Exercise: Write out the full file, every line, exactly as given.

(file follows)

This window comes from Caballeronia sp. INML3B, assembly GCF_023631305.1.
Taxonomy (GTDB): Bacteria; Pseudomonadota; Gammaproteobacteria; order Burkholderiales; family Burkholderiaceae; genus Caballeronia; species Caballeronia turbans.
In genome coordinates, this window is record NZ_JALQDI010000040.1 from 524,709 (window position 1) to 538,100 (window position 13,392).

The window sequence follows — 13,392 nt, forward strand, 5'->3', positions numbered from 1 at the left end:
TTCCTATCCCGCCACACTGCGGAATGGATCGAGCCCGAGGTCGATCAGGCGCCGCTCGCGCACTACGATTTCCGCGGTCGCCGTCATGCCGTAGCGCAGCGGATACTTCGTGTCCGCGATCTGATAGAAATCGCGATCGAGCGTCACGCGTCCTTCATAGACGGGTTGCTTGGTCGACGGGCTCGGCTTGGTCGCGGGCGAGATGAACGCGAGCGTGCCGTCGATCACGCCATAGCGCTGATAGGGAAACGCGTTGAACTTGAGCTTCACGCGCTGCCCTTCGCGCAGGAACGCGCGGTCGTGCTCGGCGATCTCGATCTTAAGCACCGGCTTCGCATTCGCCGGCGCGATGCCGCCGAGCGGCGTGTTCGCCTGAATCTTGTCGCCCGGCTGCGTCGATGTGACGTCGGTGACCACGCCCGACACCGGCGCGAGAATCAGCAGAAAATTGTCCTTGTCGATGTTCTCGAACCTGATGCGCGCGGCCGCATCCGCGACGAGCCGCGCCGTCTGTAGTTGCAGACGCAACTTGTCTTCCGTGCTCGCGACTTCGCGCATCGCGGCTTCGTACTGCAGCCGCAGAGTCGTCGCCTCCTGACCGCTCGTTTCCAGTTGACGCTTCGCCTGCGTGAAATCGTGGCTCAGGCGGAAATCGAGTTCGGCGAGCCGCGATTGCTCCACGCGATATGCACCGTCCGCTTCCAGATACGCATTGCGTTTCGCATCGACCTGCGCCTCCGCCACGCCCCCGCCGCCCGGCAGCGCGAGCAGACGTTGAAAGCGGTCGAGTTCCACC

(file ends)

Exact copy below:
This window comes from Caballeronia sp. INML3B, assembly GCF_023631305.1.
Taxonomy (GTDB): Bacteria; Pseudomonadota; Gammaproteobacteria; order Burkholderiales; family Burkholderiaceae; genus Caballeronia; species Caballeronia turbans.
In genome coordinates, this window is record NZ_JALQDI010000040.1 from 524,709 (window position 1) to 538,100 (window position 13,392).

The window sequence follows — 13,392 nt, forward strand, 5'->3', positions numbered from 1 at the left end:
TTCCTATCCCGCCACACTGCGGAATGGATCGAGCCCGAGGTCGATCAGGCGCCGCTCGCGCACTACGATTTCCGCGGTCGCCGTCATGCCGTAGCGCAGCGGATACTTCGTGTCCGCGATCTGATAGAAATCGCGATCGAGCGTCACGCGTCCTTCATAGACGGGTTGCTTGGTCGACGGGCTCGGCTTGGTCGCGGGCGAGATGAACGCGAGCGTGCCGTCGATCACGCCATAGCGCTGATAGGGAAACGCGTTGAACTTGAGCTTCACGCGCTGCCCTTCGCGCAGGAACGCGCGGTCGTGCTCGGCGATCTCGATCTTAAGCACCGGCTTCGCATTCGCCGGCGCGATGCCGCCGAGCGGCGTGTTCGCCTGAATCTTGTCGCCCGGCTGCGTCGATGTGACGTCGGTGACCACGCCCGACACCGGCGCGAGAATCAGCAGAAAATTGTCCTTGTCGATGTTCTCGAACCTGATGCGCGCGGCCGCATCCGCGACGAGCCGCGCCGTCTGTAGTTGCAGACGCAACTTGTCTTCCGTGCTCGCGACTTCGCGCATCGCGGCTTCGTACTGCAGCCGCAGAGTCGTCGCCTCCTGACCGCTCGTTTCCAGTTGACGCTTCGCCTGCGTGAAATCGTGGCTCAGGCGGAAATCGAGTTCGGCGAGCCGCGATTGCTCCACGCGATATGCACCGTCCGCTTCCAGATACGCATTGCGTTTCGCATCGACCTGCGCCTCCGCCACGCCCCCGCCGCCCGGCAGCGCGAGCAGACGTTGAAAGCGGTCGAGTTCCACC